Seven years ago, a 500-acre quarry just south of Kansas City, MO, sat dormant. Void of large equipment or bustling workers, it had been gutted by its owners through fifty years of underground mining.
Due to the instability of the ground, it also was unsuitable for developing and many had given up on finding anything useful to do with the property. Except Mike Pursell, president of Damon Pursell Construction Company (DPCC) in Liberty, MO.
Pursell saw potential and purchased the property from Norcal, a California company that attempted to start a landfill there eight years earlier.
Since then, the company has been working to reclaim the rest of the quarry’s rock and backfill and grade the land in preparation for development.
But the company’s latest undertaking is recycling, which began about a month ago with the purchase of a Powerscreen Warrior 1800 screener from Powerscreen Midwest Inc. The venture marked a first for DPCC, Powerscreen Midwest and Kansas City.
Until recently, Kansas City had allowed concrete and other debris from its construction and demolition jobs to be hauled and dumped as fill without any processing involved. Now it has decided to adopt a policy more in line with other cities around the country and require these materials to be recycled.
“That’s why we’ve worked closely with the city, so we can show them that the material can be recycled and reused,” said Pursell. “Hopefully, this will bring light to the engineers here in Kansas City that we are not throwing away a good product.”
DPCC’s first project for the city with the Powerscreen Warrior 1800 was to reclaim granite cobblestones from a street project in downtown Kansas City. Several city blocks over an old cable car track was excavated to accommodate conduit for fiber optic cables.
The excavated material was taken to DPCC’s quarry where is was run through the Warrior to remove the dirt and smaller rocks.
“By screening it first the task of manually picking out the cobbles, chipping off the mortar and stacking on pallets was made much easier for the laborers,” said Pursell. “These cobbles are a valuable product for building stone.”
Enter the Warrior
Due to the diversity of materials and situations DPCC encounters, it decided it needed to have a plant that could move easily both from site to site and on site from pile to pile.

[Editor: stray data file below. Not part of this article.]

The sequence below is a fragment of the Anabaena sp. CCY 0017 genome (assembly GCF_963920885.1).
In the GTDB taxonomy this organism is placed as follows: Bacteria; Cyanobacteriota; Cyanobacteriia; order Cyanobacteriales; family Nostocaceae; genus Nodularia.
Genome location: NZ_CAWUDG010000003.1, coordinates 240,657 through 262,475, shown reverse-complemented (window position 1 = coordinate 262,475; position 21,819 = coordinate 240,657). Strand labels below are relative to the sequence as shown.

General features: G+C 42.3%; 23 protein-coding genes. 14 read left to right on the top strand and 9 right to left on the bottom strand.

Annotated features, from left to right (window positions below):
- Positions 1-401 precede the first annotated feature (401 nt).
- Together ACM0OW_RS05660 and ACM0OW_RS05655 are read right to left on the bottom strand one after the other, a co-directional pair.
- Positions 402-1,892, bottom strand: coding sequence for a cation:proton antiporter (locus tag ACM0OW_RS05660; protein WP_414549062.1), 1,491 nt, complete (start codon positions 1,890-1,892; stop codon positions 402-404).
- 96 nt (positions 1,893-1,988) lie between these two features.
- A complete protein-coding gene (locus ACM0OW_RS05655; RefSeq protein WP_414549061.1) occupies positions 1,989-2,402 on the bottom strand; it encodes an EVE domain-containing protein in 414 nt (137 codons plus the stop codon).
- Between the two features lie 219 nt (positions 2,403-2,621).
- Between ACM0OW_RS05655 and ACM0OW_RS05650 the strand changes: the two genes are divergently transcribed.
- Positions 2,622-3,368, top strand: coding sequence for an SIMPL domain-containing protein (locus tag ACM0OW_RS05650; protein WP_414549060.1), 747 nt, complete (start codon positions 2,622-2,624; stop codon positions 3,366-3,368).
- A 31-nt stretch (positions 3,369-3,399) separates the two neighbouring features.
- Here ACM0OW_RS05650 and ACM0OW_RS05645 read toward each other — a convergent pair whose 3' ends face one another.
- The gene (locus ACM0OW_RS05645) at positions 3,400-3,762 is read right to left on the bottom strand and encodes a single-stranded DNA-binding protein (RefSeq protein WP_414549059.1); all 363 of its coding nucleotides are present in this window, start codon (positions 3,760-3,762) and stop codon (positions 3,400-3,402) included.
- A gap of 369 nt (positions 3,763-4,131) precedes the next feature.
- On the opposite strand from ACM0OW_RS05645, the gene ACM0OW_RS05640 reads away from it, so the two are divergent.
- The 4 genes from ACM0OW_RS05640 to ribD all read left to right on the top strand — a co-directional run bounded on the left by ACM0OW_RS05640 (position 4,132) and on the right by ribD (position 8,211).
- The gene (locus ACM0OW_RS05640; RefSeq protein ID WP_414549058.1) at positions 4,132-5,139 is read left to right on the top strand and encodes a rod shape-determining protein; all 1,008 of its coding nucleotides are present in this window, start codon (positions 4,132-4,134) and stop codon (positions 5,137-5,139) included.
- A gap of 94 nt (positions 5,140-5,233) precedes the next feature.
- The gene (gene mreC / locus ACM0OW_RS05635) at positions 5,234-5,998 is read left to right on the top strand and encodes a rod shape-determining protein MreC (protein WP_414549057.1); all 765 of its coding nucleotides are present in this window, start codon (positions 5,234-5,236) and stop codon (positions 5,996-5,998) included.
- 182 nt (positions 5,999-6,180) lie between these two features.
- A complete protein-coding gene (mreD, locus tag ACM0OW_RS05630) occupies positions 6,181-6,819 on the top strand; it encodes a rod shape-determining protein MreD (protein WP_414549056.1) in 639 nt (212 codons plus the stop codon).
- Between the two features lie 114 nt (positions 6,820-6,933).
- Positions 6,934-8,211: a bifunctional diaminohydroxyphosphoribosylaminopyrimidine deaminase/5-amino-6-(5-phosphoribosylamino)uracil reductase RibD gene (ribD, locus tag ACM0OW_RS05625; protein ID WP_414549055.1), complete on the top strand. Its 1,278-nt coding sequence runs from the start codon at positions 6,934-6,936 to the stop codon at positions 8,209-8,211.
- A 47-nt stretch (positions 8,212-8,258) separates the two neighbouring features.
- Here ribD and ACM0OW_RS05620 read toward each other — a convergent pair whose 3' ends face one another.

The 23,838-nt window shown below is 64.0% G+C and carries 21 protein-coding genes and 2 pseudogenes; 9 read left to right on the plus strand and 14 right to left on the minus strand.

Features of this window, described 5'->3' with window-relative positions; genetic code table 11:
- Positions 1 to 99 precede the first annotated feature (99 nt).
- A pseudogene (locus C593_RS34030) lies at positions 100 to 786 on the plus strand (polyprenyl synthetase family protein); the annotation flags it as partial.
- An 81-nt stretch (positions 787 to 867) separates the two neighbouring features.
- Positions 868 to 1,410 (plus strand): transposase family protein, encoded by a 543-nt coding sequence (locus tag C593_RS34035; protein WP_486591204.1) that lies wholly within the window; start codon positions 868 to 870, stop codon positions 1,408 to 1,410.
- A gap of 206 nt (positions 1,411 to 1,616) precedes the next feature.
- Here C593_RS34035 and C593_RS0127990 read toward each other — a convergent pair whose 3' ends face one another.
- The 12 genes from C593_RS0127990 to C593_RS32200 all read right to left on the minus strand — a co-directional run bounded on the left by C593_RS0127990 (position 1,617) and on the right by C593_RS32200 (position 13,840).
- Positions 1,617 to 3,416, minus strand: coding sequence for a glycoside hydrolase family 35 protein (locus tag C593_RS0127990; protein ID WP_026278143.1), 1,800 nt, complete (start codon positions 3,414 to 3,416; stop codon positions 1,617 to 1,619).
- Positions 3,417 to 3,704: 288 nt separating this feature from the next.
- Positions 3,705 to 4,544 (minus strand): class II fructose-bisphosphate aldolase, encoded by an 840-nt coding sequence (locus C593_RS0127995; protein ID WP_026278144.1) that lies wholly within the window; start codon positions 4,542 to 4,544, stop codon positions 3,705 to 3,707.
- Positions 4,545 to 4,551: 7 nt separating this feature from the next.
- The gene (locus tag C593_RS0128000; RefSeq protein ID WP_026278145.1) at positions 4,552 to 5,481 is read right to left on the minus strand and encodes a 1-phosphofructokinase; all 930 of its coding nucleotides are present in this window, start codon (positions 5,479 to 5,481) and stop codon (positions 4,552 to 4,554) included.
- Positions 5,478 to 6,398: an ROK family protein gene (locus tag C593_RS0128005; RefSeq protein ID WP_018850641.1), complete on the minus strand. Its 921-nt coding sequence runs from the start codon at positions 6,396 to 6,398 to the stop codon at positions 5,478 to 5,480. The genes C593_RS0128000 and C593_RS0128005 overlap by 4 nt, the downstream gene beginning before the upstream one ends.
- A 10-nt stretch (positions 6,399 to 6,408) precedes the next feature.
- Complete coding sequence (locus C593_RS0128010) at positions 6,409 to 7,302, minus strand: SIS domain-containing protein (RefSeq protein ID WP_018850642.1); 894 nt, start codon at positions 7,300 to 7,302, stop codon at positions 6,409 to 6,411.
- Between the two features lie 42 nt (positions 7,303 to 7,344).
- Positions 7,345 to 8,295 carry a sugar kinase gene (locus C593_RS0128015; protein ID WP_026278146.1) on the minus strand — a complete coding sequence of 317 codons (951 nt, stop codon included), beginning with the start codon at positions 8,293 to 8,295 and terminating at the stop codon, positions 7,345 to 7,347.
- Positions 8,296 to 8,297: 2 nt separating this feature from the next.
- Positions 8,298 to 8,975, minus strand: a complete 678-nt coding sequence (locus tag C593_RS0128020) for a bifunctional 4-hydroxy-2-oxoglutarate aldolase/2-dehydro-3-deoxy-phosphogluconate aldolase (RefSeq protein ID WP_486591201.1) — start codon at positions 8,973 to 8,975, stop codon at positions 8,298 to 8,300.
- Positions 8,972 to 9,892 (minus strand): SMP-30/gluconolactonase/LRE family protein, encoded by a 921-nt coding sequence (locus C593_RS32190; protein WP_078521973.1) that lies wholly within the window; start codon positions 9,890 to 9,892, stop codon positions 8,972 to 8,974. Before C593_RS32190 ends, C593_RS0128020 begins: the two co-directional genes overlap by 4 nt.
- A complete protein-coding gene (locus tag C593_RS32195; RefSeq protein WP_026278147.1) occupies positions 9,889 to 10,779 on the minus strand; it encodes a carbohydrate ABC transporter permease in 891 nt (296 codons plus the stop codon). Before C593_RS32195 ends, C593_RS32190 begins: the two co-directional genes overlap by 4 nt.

The tracked Warrior can literally be walked around the job site. “We can move it around site without having to back it up to a truck,” said Pursell.
“[We] feel it’s going to give Mike a lot of versatility for all the different projects they encounter –– the black dirt, the recycling of cobblestones, rip rap, sizing stone, site clearing, etc.,” said John Donohue, president of Powerscreen Midwest Inc.
Currently, DPCC’s Warrior is set up with a grizzly deck on top and a ball deck on the bottom, which will allow it to handle some very heavy material up to the rip rap size material, said Donohue.
“This is our first Warrior in the Midwest,” added Donohue. “DPCC has been a very valued customer over the years and this new plant will help continue that relationship.”
DPCC bought its first Powerscreen plants in 1998 and have been doing business with Powerscreen Midwest Inc ever since. “They have always been able to provide us with the right equipment for the job and have been excellent with their service back-up and parts availability,” said Pursell.
In addition to the Warrior, DPCC uses a host of equipment at its operations, including a Gencor stationary heavy-duty rotary rip rap, a Simplicity 5x16 screen, a Gencor portable heavy-duty rotary screen, a Powerscreen 1600 portable screening plant, as well as a portable crushing and screening spread that includes an Inertia 5066 primary impactor, a Simplicity 7 by 20 3-deck inclined screen, a Simplicity 6 by 20 3-deck horizontal screen, a Pegson 249 secondary impactor, a Telesmith 3-in. cone crusher and Carter 100 ft. radial stockpiling conveyors.
DPCC’s operation provides rock for various commercial and state highway projects as well as for use in the reclamation of its quarry.
The work on the property included collapsing the mine and removal of the rock, which left a void the company has backfilled with solid fill, dirt, concrete and rock to create a solid building foundation.
This foundation is being compacted and graded in preparation for the development of a 400-plus acre Industrial Park.
DPCC was founded by Mike’s father just after WWII and is involved in earthmoving, construction, developments and, now, recycling in the Kansas City area.
“[We] do a lot of site work, work for landfill owners and contractors and develop about one hundred lots a year ourselves,” said Pursell.
The quarry is located in Kansas City near Interstate 435 and U.S. Highway 71 and employs 150 workers.